https://doi.org/10.1371/journal.pone.0072335.g003

Treatment with Furazolidone Induces Differentiation of AML Cell Lines

Following the successful clinical application of all-trans retinoic acid (ATRA) in the treatment of APL patients by induction of differentiation [1], [4], we investigated whether FZD could induce AML cell differentiation. Indeed, following the treatment of FZD, we observed varying degrees of incremental expression of the myeloid differentiation marker CD11b in Kasumi-1, NB4 and MV4-11 (Figure 4A), but not U937 (date not shown). In addition, we also found the evident morphologic changes characteristic of differentiation, such as the appearance of granules and condensation of the nucleus, by Giemsa staining of FZD-treated cells (Figure 4B).

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Figure 4. Furazolidone induces the leukemic cellular differentiation.

(A) The myeloid differentiation antigen CD11b, was measured by FACS in Kasumi-1, NB4 and MV4-11 after FZD (predetermined concentration) and DMSO control treatment for 72 hours. The representative graph was from one of the three independent experiments. (B) The Giemsa staining of Kasumi-1, NB4 and MV4-11 cells treated with FZD (predetermined concentration) or DMSO control for 96 hours (magnification, 400×). Arrows indicate nuclear condensation and multilobulated nucleus. Scale bars represent 10 µm. (C) Photomicrographs and the relative histograms (bottom panel) of the NBT reduction assay with Kasumi-1, NB4 and MV4-11 cells in the DMSO control group (top panel) and FZD treatment group (middle panel) for 72 hours (Giemsa stain; magnification, 1,000×). There were many black particles (formazan) in the FZD treatment group of leukemia cells, so-called NBT-positive cells, which indicated that the AML cells had differentiated. Data are mean ± SD of 3 independent experiments (bottom panel). (D) The expression of p53 protein was measured by Western blot in Kasumi-1, NB4, MV4-11 and MolM13 cells after 72 hours treatment with the predetermined IC50 value for FZD or control (DMSO). Relative protein levels, normalized to the beta-actin control, were quantitated and listed below each panel. (E) The p53 mRNA expression was measured by RT-PCR in AML cell lines.

https://doi.org/10.1371/journal.pone.0072335.g004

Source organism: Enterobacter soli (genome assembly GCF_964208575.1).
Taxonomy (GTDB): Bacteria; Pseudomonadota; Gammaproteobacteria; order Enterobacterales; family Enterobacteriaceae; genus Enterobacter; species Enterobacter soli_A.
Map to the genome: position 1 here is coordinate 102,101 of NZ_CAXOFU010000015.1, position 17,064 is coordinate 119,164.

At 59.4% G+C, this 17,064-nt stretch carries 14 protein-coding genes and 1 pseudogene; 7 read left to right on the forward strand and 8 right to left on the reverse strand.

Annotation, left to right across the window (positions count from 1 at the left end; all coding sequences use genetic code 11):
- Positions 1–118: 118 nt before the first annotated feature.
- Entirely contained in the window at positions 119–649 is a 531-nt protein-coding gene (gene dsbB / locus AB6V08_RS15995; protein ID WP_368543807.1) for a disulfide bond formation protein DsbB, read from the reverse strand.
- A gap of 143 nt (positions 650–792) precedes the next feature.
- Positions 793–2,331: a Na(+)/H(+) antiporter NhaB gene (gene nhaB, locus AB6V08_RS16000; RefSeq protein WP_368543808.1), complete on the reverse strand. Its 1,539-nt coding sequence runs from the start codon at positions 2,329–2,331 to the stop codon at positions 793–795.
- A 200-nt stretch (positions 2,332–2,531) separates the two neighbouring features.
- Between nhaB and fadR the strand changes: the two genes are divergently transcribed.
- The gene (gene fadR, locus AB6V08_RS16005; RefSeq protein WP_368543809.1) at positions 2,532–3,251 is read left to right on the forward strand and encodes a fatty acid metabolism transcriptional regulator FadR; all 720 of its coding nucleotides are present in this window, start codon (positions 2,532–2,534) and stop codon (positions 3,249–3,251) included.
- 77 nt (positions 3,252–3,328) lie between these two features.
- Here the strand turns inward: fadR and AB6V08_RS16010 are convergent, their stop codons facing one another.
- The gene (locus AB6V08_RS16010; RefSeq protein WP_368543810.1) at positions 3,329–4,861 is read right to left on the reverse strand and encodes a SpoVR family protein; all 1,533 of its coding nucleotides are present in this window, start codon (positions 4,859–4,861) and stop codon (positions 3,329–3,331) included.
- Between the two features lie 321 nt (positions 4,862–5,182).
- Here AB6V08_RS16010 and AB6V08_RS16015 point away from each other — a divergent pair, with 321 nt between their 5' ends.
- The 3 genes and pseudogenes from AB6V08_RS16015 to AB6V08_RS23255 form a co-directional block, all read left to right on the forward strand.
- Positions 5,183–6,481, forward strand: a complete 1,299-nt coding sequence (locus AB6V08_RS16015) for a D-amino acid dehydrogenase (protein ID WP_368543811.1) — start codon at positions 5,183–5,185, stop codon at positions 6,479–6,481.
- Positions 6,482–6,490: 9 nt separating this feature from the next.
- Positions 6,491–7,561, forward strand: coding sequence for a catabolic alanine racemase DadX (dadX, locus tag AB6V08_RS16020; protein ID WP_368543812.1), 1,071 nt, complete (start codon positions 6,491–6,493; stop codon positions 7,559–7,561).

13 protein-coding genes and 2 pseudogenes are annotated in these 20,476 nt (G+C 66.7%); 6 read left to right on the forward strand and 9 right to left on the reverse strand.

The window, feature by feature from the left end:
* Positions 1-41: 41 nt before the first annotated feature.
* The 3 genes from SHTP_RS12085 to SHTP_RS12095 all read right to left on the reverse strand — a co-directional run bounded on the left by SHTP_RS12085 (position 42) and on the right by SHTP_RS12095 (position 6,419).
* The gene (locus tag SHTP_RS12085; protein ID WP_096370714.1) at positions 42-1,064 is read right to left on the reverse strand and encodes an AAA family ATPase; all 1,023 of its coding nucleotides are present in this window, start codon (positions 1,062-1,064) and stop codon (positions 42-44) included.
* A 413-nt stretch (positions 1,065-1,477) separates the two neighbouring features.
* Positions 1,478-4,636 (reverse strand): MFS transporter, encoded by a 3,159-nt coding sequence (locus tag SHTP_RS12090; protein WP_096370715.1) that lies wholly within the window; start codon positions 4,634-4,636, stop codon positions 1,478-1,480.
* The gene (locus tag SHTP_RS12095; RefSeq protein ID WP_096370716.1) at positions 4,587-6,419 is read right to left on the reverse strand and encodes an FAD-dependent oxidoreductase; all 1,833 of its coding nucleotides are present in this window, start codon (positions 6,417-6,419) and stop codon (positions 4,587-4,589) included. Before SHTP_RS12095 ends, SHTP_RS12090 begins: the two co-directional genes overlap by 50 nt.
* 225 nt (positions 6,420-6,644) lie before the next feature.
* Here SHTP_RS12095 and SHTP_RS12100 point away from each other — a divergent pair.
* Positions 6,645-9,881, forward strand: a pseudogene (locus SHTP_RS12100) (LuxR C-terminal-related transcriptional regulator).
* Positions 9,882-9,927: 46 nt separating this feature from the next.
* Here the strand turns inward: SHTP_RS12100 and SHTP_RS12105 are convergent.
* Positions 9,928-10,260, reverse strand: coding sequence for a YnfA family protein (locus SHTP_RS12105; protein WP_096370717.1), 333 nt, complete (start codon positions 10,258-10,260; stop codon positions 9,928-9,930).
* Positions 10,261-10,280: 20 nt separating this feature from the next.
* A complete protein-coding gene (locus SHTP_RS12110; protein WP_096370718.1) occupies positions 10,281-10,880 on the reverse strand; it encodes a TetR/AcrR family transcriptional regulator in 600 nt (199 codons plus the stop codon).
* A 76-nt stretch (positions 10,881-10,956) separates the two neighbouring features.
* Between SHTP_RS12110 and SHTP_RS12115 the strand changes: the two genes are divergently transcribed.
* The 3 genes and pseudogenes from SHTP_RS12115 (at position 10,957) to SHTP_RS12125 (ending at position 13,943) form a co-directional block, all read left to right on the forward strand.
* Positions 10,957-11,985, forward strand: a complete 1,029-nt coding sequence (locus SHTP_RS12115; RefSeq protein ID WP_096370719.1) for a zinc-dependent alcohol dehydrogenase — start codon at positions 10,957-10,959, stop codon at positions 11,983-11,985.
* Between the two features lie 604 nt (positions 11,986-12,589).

Next, we also tested the FZD-induced leukemic cell differentiation effect by NBT reduction assay, which is often used to reflect the differentiation of leukemia cells functionally. As expected, the NBT-positive rate of Kasumi-1 and NB4 cells, but not MV4-11 cell, in the FZD treatment groups were significantly higher than those in the DMSO control groups, respectively (P<0.05) (Figure. 4C). In our current study, we demonstrated that treatment with FZD in a series of leukemia cells induced both cell apoptosis and differentiation; however the predominant effect in tested leukemic cells is not identical. The effect of differentiation in Kasumi-1 and NB4 is predominant but the apoptosis effect is more obvious in MV4-11 cells.

We have shown that FZD significantly inhibits proliferation, induces apoptosis and differentiation in human AML cell lines; however, the underlined mechanism or the target involved is unknown. As we know, p53 can induce cell apoptosis and it also is a potent mediator of myeloid leukemia cell differentiation [16]. The molecular mechanisms for p53-mediated differentiation are not clear, but seems not to rely on induction of p21 [17] or on cell cycle arrest [18]. We demonstrated that the protein level (Figure 4D), but not mRNA level (Figure 4E), of p53, which is considered a tumor-suppressor, was up-regulated following treatment with FZD in Kasumi-1, NB4, MV4-11 and MolM13 cells. Although we observed a significant increase in p21 mRNA level (Figure S2A, P<0.05 in all the cell lines tested), whether it has any impact on the anti-leukemic effects of FZD is still unknown. We therefore knocked down endogenous p21 expression using shRNA in NB4 cells. We then treated these cells with FZD at the predetermined IC50 concentration or DMSO for 72 hours, and measured proliferation over time. As shown in Figure S2B and Figure S2C, FZD-mediated inhibition of proliferation is not different in p21 down-regulated NB4 cells compared to parental NB4 cells. The anti-leukemia activities of FZD may be attributed to its effect on p53 stability, which needs to be further studied in future.